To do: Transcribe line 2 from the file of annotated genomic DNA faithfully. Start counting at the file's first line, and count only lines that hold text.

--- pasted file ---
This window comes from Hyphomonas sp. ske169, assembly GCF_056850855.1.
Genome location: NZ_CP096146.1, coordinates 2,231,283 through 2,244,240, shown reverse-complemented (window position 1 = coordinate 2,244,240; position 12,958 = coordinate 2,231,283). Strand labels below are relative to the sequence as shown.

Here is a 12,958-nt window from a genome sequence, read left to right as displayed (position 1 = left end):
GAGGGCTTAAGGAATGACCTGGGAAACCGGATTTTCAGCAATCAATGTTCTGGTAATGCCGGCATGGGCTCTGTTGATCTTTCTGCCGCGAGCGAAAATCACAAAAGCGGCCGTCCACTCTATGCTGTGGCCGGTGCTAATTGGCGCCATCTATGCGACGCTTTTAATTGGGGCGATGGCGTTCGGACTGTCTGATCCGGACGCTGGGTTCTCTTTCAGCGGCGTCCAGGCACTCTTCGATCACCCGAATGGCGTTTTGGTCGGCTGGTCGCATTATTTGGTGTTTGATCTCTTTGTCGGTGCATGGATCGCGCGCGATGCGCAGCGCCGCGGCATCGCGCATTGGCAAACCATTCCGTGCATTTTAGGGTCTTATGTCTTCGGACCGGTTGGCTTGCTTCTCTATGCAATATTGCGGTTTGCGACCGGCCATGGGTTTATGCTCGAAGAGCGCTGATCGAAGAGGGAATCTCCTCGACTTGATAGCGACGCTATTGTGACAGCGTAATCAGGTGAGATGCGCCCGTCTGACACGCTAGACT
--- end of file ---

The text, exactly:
Genome location: NZ_CP096146.1, coordinates 2,231,283 through 2,244,240, shown reverse-complemented (window position 1 = coordinate 2,244,240; position 12,958 = coordinate 2,231,283). Strand labels below are relative to the sequence as shown.